Team USA defenseman Max Gildon was one month and two days old when the Dallas Stars won the Stanley Cup. Much has been made about the growth of hockey in the state of Texas since the Stars first moved to the area, and how large of a boost that Championship meant for youth hockey in the city.
It’s natural for the Plano native to be grouped with other Texas players. Gildon, who played for the Dallas Stars Elite program with defenseman and Edmonton Oilers prospect Caleb Jones (Team USA), laughs about other Texas comparisons. He has been compared to Caleb and Seth Jones (Team USA) both.
“People can’t help it,” laughed Gildon. “There have been comparisons.”
Gildon didn’t necessarily grow up as a Dallas Stars fan. Like many players throughout the league, Gildon was more of a fan of watching hockey at a high level. Other teams and players he followed as a kid were the Washington Capitols, Duncan Keith and Victor Hedman, both of which have been heavy influences in his film studies.
Reaching the USHL is a testament to the development from midget, high school and bantam programs in a player’s career. Texas was once written about as a potential oasis isolated from the rest of the hockey world. That is no longer the case.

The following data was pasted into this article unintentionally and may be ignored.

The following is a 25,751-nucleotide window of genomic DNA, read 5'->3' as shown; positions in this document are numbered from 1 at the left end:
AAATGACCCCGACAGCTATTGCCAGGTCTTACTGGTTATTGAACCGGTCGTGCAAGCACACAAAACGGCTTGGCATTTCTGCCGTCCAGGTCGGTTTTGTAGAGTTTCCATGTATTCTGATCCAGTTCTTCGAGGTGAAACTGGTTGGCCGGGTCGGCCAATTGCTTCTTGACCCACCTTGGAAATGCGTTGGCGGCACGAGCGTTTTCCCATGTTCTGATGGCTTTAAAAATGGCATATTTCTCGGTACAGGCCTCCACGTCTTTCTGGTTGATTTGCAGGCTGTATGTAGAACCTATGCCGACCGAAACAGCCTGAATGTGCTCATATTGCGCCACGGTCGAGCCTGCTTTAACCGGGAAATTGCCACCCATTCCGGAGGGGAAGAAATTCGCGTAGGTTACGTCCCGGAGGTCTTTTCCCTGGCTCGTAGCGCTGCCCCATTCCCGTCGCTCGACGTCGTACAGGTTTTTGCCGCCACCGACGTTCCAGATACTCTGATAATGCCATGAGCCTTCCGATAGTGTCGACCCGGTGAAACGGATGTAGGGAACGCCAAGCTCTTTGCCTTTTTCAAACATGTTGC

“Hockey isn’t as popular and some people don’t know hockey as well as other places,” said Gildon. “But it’s not really as different as some people may think.”
Gildon’s hockey upbringing has been similar to his other Team USA teammates from the likes of Minnesota, Michigan and the east coast. This season has proven his successful youth development as a two-way defenseman. From international appearances and USHL play, the uncommitted defenseman has amassed 23 points this season.
More than halfway through the season, Gildon believes the USHL and Team USA have provided him a great opportunity and looks forward to a big season next year.
“It’s a lot more like pro from what I know,” said Gildon. “It really helps us in our development. It’s an incredible opportunity to play for this team and playing against players of high caliber every day.”
Headquartered in Chicago, Illinois, the USHL celebrates its 14th season as the nation's only Tier I junior hockey league in 2015-16. A record 37 players were chosen in the 2015 NHL Draft and more than 375 players on team rosters last season committed to NCAA Division I schools, further establishing the USHL as the world’s foremost producer of junior hockey talent.
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